Preventing Bad Decisions: There’s No Such Thing as a No-Brainer

Posted by on Jan 9, 2013 in Creativity, Decision Making, Problem Solving | 0 comments

Making decisions is one of the hardest things most of us do as individuals, spouses, parents, leaders, and executives.  Bad decisions can damage a relationship, a business, and a career, sometimes irreparably.  So what causes bad decisions – the alternatives were not clearly defined, the right information was not collected, the costs and benefits were not thoroughly assessed.  But often the fault lies not in the decision-making process but rather in the mind of the decision maker.  The way the human brain works can sabotage our decisions.

Research has proven that we use unconscious routines to cope with the complexity inherent in most decisions.  Some take the form of simple biases, and others appear as irrational anomalies in our thinking.  What makes biases and anomalies so dangerous is their invisibility and our failure to recognize them.

In their 2006 article, The Hidden Traps in Decision Making, Hammond, Keeney, and Raiffa stated that as decision makers we all need to understand these traps to our decision making capability and compensate for them.  The following are some of the more common traps they discussed and how you can avoid falling into them.

The Anchoring Trap

When considering a decision, the mind gives disproportionate weight to the first information it receives.  Initial impressions, estimates, or data anchor subsequent thoughts and judgements.

Here are a few techniques you can use to reduce the impact of the anchoring trap:

  • Always view a problem from different perspectives.  Try using alternative starting points and approaches rather than sticking with the first line of thought that occurs to you.
  • Think about the problem on your own before consulting others to avoid becoming anchored by their ideas.
  • Be open-minded.  Seek information and opinions from a variety of people to widen your frame of reference and to push your mind in new directions.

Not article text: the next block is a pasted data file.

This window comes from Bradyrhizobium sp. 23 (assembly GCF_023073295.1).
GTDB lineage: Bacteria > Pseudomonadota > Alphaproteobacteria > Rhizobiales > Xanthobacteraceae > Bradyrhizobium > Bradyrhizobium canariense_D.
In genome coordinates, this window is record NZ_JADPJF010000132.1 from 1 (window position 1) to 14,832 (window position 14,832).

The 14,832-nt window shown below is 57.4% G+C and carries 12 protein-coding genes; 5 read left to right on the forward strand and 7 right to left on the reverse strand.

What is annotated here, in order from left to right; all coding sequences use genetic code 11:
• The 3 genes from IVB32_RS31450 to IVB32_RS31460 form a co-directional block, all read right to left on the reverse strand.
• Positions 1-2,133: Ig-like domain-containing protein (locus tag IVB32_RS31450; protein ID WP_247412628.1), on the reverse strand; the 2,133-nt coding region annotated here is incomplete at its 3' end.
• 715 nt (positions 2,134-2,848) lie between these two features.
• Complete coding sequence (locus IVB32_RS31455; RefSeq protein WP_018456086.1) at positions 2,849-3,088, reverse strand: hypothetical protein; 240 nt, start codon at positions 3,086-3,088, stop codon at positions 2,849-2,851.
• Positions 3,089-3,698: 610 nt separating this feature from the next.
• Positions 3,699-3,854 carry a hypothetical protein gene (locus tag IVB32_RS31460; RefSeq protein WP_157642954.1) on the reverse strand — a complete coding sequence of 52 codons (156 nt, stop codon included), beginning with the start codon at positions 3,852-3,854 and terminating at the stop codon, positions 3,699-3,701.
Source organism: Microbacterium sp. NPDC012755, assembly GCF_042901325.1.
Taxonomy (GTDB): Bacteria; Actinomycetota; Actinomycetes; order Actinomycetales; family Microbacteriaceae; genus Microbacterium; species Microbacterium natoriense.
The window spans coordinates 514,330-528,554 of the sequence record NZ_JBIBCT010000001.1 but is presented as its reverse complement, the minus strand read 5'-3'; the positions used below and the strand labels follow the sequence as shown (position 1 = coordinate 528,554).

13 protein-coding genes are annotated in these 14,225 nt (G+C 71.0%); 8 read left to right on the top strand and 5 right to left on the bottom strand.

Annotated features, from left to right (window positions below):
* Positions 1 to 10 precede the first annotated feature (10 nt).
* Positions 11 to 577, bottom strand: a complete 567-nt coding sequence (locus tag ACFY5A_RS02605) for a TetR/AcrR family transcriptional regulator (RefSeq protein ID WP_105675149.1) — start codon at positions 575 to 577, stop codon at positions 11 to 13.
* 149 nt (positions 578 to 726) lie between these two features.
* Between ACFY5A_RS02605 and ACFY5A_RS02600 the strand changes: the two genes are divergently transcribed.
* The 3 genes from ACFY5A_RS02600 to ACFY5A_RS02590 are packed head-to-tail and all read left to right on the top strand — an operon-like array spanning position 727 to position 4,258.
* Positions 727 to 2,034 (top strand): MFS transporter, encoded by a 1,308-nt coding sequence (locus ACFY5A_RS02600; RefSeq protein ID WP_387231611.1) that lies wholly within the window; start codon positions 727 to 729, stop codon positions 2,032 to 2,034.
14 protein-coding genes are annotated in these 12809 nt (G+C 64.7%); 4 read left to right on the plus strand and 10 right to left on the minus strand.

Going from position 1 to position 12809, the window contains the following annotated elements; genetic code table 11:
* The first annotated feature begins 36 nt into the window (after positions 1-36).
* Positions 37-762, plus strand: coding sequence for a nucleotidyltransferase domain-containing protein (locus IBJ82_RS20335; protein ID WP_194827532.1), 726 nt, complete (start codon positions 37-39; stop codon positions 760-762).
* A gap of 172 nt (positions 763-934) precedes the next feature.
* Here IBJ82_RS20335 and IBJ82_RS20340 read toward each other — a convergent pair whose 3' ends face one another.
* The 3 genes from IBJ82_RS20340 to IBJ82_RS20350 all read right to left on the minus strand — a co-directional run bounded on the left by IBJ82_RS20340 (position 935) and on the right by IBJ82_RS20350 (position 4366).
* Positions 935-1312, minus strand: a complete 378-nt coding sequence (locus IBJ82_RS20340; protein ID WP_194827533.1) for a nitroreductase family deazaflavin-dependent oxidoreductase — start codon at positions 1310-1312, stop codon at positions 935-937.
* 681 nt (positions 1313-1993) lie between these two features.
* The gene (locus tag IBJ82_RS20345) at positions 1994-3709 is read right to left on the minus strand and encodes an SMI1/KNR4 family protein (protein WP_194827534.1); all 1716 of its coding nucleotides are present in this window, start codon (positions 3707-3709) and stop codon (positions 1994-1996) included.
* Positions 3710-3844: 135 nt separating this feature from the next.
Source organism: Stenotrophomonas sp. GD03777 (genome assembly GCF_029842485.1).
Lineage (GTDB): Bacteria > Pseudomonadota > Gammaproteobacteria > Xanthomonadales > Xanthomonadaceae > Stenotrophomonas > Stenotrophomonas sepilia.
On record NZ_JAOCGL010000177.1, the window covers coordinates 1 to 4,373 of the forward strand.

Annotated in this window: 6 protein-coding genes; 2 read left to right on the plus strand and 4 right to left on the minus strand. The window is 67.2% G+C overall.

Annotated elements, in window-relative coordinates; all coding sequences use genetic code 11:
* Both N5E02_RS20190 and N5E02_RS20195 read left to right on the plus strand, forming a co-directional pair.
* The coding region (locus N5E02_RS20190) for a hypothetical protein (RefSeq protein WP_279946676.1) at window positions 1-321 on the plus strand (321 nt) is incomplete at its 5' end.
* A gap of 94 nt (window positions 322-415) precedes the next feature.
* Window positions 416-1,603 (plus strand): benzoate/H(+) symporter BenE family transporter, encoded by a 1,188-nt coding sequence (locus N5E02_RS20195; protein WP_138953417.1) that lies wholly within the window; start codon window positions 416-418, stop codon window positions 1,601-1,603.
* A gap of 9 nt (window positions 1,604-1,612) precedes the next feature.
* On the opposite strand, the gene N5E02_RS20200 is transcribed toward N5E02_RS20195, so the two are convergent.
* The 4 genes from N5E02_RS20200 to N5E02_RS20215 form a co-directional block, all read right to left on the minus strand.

The Status-Quo Trap

We all have biases that influence the choices we make.  Most decision makers display a strong bias toward alternatives that perpetuate the status quo.  We want to protect our egos from criticism.  Breaking the status quo means taking action and if the action doesn’t go smoothly we open ourselves up to potential criticism.  The status quo, in most cases, is the safer course and puts us at less psychological risk.

Here a few things to consider:

  • Remind yourself of your objectives and examine how they would be served by the status quo.  You may find that elements of the current situation act as barriers to your goals.
  • Never think of the status quo as your only alternative.  Identify other options and carefully evaluate all the pluses and minuses.
  • Avoid exaggerating the effort or cost involved in switching from the status quo.

The Confirming-Evidence Trap

The confirming-evidence trap bias leads us to seek out information that supports our existing point of view while avoiding information that contradicts it.  This bias not only affects where we go to collect evidence but also how we interpret the evidence we do receive, leading us to give too much weight to supporting information and too little to conflicting information.

Here are some things to consider:

  • Always check to see whether you are examining all the evidence with equal vigor.  Avoid the tendency to accept confirming evidence without question.
  • Get someone you respect to play devil’s advocate, to argue against the decision you’re contemplating.
  • Be honest with yourself about your motives.  Are you really gathering information to help you make a smart choice, or are you just looking for evidence confirming what you think you’d like to do?
  • In seeking advice from others, don’t ask leading questions that invite confirming evidence.

The Framing Trap

A good first step in making a decision is to frame the question, but it is also one of the most dangerous steps.  The way a problem is framed can profoundly influence the choices you make.  A frame can establish the status quo or introduce an anchor.

Here are a few things to consider to over come the framing trap:

  • Don’t automatically accept the initial frame.  Always try reframe the problem in various ways.  Look for distortions caused by the frames.
  • Think hard throughout the decision making process about framing the problem.  At various points in the process, particularly near the end, ask yourself how your thinking might change if the frame changed.
  • When others recommend decisions, examine the way they framed the problem.  Challenge them with different frames.

When making decisions, there’s rarely such a thing as a no-brainer.  Our minds are always at work, sometimes unfortunately, in ways that hinder our ability to make the best decision.  It is best to uncover errors in our thinking before they become errors in our judgement.

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